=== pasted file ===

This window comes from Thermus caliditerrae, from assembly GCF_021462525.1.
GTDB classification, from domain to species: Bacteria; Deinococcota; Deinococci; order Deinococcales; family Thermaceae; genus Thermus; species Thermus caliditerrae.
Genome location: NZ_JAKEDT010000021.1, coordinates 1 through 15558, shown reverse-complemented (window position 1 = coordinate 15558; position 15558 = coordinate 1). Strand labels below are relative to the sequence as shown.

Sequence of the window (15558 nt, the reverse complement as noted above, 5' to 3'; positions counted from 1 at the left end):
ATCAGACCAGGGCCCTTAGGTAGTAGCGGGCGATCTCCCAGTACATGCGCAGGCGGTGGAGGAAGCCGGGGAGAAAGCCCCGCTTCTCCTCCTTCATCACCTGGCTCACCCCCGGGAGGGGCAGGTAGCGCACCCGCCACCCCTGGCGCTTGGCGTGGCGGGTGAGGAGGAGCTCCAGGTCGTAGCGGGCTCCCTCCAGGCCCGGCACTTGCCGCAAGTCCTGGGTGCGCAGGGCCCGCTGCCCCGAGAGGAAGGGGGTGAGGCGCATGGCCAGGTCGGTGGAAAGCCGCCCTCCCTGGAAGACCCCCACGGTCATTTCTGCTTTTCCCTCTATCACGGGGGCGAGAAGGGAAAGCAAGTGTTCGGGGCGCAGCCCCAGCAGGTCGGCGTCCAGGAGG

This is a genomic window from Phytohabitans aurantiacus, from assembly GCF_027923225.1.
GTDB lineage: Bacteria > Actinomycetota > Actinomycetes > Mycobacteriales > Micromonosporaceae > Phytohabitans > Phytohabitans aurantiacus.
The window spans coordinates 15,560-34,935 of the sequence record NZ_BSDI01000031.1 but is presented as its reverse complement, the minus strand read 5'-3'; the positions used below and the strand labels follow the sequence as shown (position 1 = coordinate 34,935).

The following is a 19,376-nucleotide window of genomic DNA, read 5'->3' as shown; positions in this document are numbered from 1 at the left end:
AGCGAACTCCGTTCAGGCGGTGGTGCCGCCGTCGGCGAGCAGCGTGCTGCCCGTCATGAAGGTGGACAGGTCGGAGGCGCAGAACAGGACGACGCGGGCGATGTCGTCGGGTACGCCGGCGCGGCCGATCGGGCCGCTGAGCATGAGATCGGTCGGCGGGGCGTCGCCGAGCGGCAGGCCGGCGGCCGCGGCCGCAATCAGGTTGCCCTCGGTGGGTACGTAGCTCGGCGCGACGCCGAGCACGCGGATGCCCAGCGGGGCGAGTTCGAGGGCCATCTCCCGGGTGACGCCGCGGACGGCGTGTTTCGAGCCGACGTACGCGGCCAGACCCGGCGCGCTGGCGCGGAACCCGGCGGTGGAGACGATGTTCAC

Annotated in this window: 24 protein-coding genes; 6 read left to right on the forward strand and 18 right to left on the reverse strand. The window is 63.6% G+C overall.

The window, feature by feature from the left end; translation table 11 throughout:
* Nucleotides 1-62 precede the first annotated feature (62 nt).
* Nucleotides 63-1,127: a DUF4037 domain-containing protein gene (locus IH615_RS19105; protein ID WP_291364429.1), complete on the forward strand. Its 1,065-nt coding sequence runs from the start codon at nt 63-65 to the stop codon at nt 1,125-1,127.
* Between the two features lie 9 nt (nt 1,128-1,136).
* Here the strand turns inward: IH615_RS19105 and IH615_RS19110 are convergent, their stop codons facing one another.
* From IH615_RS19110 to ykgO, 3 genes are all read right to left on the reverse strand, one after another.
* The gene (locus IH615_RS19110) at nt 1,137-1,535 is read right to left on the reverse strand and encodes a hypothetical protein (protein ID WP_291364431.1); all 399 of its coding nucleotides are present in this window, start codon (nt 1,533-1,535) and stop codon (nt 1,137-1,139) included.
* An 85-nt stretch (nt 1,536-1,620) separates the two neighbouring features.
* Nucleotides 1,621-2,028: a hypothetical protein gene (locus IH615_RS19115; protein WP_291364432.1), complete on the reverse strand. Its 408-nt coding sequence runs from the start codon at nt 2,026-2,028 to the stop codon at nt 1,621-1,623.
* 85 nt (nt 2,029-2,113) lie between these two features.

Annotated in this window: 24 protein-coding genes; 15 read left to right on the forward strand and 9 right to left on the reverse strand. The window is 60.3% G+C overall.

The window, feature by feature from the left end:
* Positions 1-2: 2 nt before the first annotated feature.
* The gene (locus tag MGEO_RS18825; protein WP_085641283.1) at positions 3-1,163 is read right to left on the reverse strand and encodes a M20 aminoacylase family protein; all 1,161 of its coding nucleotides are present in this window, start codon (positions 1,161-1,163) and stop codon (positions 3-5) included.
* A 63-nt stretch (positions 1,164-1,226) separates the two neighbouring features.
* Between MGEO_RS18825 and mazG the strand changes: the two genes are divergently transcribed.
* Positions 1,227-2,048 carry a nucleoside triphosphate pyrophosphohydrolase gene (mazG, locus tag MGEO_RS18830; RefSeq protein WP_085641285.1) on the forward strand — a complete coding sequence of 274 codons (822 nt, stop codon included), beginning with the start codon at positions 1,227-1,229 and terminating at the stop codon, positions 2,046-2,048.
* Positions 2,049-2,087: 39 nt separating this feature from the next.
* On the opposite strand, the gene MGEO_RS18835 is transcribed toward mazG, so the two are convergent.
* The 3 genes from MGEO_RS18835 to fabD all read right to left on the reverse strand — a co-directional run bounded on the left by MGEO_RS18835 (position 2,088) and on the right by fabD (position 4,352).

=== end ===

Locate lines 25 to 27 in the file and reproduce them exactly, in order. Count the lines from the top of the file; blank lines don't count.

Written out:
* The gene (locus tag MGEO_RS18825; protein WP_085641283.1) at positions 3-1,163 is read right to left on the reverse strand and encodes a M20 aminoacylase family protein; all 1,161 of its coding nucleotides are present in this window, start codon (positions 1,161-1,163) and stop codon (positions 3-5) included.
* A 63-nt stretch (positions 1,164-1,226) separates the two neighbouring features.
* Between MGEO_RS18825 and mazG the strand changes: the two genes are divergently transcribed.